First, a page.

Infant Sleep Myths
I have a few issues with infant sleep training culture.
Not necessarily with sleep training, but with the way sleep training books and sleep consultants frame infant sleep. When sleep training books tell parents (especially new ones!) exactly how their infant should be sleeping, and when normal infant biology rears its lovely head rejecting all sleep training recommendations, it increases parental stress and makes caring for your infant feel burdensome and confusing.
So, let’s bust more myths and maybe bring a bit of calm into this season of life.
Sleep Training Culture
First, I believe sleep training culture promotes an inaccurate view of normal infant sleep development. For example, instead of seeing a baby’s frequent night waking as a part of a normal aspect of infant development, sleep training culture tells you it’s because a baby has been over helped and developed a bad habit. Sleep trainers promote ‘consistent’ interventions to help a baby get ‘back on track’.
I think a family should respond to infant sleep in a way that works best for them- each family has a different threshold for stress, sleep deprivation, and need for body space. I’m not against working with your kid to help everyone in the house sleep better, BUT, I think the information given to parents should be discussed through the lens of infant biology so parents know what is normal infant behavior and what is a legitimate sleep issue.
If you help an infant to sleep they won’t learn how to turn inward and self soothe. You create a bad habit by doing too much for your infant, which will lead to sleep problems now and in toddlerhood.
Infant and toddler sleep is rocky. Why? Because these little babes are only human. They get teeth, they learn new skills and are excited to practice them in their sleep; or they get lonely, thirsty or hungry. Researchers looking at sleep patterns have found that between 6 and 12 months infants who had previously been sleeping long stretches suddenly start to wake more frequently at night for no known reason (Scher, 1991; Scher, 2001). One study found that there was no stability in night wakings or even sleep duration between at age 3 and 42 months (Scher, Epstein, & Tirosh, 2004). We don’t know why this happens, only that it’s normal. Night wakings are experienced by many children until around 3 years of age when their prefrontal cortex is more developed making self-soothing more likely. These wakings do not mean your child has a sleep problem. Increased night wakings and crying are more common around 6 months and again around 2 years of age. A parent’s perception about what constitutes a sleep problem may be triggered by either a disconnect between expectations of uninterrupted sleep or a sleep pattern that falls within the range of normal (Loutzenhiser, Ahlquist, & Hoffman 2012). Changes in sleep patterns are challenging, but they are normal. When parents viewed disrupted sleep as problematic, rather than normal, it feel stressful and worrisome (Middlemiss, 2004).
7pm is the perfect time to put your baby to sleep. If your child goes to bed later than 7pm they get less rest and display signs of sleep deprivation.
Cross-cultural data on bedtimes for infants and toddlers shows that later bedtimes are actually frequent in Asian countries (Mindell, Sadeh, Wiegand, How, & Goh, 2010). The bedtime for children in predominantly Caucasian countries was found to be 8:42 pm. A vast majority of children in predominantly Asian countries sleep either in the parent’s bed or room. Children who sleep with their parents may naturally have a sleep schedule closer to their parents owing to the sleeping arrangements. A late bedtime is only a problem if it feels like it’s a problem for you and your family. Your child won’t be sleep deprived if they go to bed later, as long as they are getting enough sleep overall. Also, it’s fairly new to sleep for 8 hour stretches at night. Historically, it was a natural for our body to gravitate toward sleeping in 4 hour stretches with an awake period in between.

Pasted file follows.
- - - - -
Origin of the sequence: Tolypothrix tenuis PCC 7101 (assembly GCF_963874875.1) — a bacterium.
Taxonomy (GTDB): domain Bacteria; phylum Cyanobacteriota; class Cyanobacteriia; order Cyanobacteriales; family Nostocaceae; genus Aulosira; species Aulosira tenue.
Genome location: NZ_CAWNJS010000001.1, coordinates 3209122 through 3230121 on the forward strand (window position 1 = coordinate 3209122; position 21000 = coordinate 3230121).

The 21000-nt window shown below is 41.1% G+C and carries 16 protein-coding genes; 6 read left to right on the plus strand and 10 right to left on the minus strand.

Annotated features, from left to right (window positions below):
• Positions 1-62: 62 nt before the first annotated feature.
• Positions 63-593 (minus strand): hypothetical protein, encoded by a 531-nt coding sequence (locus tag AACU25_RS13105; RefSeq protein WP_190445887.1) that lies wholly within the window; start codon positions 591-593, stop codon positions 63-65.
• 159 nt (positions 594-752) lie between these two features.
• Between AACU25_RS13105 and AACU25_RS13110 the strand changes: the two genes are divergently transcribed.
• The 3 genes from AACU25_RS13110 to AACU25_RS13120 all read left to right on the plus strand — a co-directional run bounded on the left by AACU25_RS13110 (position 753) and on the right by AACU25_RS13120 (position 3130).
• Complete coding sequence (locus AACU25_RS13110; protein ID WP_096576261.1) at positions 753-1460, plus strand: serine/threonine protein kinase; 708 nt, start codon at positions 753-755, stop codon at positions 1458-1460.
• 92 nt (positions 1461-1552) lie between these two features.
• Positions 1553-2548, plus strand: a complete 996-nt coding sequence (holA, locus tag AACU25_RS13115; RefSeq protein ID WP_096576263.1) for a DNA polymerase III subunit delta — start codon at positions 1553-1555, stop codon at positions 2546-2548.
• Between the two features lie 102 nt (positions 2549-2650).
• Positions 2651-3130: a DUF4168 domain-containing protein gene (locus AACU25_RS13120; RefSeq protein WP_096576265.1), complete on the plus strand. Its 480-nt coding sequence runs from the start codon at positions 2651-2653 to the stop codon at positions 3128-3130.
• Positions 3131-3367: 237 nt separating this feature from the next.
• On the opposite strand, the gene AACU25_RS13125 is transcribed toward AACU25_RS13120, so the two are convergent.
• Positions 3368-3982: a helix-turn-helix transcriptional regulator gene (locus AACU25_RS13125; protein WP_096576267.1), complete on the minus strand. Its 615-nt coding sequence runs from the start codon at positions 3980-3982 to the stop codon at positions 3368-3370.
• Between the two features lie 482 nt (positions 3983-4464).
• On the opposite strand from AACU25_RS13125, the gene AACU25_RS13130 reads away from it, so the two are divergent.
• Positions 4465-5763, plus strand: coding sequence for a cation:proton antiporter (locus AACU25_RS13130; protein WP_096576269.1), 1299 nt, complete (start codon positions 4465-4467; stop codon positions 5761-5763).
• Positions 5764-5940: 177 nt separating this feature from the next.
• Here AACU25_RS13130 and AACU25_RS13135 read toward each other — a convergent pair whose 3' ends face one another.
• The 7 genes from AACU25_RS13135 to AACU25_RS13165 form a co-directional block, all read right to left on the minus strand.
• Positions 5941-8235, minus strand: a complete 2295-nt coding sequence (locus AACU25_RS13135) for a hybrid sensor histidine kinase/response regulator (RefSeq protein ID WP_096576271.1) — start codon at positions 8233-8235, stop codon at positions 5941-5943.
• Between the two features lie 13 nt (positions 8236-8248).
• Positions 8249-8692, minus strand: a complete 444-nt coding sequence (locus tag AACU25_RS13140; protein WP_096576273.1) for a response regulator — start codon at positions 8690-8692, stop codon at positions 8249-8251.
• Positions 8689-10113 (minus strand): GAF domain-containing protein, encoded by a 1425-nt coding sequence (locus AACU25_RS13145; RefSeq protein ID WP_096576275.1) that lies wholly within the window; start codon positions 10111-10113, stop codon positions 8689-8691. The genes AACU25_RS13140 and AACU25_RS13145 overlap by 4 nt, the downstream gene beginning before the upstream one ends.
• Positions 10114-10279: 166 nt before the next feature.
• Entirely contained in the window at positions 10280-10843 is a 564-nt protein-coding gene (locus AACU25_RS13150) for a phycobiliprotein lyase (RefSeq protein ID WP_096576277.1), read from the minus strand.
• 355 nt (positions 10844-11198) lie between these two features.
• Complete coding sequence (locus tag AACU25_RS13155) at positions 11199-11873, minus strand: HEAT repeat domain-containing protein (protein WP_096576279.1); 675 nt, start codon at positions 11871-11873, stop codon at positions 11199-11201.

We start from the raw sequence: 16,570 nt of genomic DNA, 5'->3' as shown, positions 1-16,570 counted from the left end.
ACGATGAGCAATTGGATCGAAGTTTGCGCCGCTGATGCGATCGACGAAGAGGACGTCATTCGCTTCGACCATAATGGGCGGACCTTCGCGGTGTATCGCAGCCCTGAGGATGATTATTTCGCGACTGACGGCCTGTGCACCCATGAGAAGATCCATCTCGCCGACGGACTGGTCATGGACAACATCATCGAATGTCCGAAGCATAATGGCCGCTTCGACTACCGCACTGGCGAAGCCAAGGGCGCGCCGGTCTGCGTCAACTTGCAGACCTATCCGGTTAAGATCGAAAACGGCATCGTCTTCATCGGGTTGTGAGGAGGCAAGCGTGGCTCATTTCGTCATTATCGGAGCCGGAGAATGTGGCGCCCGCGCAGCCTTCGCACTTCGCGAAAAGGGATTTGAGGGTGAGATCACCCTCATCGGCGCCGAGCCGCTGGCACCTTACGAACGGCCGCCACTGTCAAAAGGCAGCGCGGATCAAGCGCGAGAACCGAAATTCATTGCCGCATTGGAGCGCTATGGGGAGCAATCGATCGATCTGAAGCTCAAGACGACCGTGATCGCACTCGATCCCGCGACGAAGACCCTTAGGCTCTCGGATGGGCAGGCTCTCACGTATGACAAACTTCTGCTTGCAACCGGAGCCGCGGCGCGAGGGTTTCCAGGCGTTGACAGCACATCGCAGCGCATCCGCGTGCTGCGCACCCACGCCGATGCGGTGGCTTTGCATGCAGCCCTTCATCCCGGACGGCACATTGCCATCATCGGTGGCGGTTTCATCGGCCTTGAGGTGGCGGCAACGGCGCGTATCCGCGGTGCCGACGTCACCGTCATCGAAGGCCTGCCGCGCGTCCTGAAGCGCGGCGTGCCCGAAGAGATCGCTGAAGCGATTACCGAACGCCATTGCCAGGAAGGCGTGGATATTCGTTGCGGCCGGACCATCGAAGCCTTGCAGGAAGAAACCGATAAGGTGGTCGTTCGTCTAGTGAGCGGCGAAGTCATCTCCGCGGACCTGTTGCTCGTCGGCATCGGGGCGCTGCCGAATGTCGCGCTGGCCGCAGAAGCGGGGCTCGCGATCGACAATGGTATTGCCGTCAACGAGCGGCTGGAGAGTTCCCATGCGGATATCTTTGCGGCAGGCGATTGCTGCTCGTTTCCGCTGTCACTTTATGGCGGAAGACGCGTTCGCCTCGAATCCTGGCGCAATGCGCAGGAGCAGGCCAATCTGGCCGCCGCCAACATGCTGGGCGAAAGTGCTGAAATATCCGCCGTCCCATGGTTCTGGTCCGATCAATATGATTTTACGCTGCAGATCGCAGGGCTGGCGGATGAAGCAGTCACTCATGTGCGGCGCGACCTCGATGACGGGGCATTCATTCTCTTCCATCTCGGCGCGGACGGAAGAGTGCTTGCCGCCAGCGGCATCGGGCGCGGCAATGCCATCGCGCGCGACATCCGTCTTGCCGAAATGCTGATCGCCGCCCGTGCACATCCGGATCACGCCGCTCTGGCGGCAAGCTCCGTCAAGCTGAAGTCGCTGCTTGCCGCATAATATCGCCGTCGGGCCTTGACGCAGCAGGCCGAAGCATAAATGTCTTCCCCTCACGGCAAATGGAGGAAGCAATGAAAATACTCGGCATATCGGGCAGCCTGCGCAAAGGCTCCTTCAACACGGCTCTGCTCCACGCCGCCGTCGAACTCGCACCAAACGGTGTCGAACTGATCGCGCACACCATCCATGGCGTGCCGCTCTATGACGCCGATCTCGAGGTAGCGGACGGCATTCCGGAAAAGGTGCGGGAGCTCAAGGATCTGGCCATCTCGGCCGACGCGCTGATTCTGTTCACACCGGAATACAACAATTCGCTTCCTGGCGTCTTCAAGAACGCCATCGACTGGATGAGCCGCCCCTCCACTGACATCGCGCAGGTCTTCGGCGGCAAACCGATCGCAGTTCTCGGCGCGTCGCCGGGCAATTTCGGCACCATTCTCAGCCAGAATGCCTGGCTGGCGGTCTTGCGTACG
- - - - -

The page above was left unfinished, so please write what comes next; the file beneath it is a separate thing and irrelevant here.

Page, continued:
Controlled crying doesn’t affect a baby’s brain. Plus, you won’t have to sleep train again once a baby learns how to fall asleep and stay asleep without assistance.
Sleep training is stressful to everyone! Cortisol levels increase for parents and infants during sleep training. A baby cries to get its needs met. Responding to crying helps a baby know they have a safe environment. Assuming a crying baby is only crying because it developed a bad sleep habit assumes a great deal about an infant’s mind. A study by Weinraub found the majority of babies who continued to wake at night were not “bad sleepers.” Instead, they were babies who needed attention and guidance, in the form of comfort, physical contact and, in some cases, their mother’s milk, to help them regulate their responses.
Letting babies with have specific needs, such as difficult temperaments, cry can create sleep routines that are harder to manage and leave infants with an overactive stress response system that would make settling more difficult.
I think infant sleep should be approached with specific and nuanced information based on what each individual family needs, your infant’s temperament, and overall breastfeeding goals. There are pros and cons to sleep training just as there are pros and cons to assisting your baby to sleep. Only you know what will work best for you and your family.
In the end, just know this too shall pass. We don’t expect a 4 month old to be able to walk, it takes time to learn. Sleep is the same way. Your baby will learn how to sleep on their own, in time, if you’re okay waiting for them to figure it out.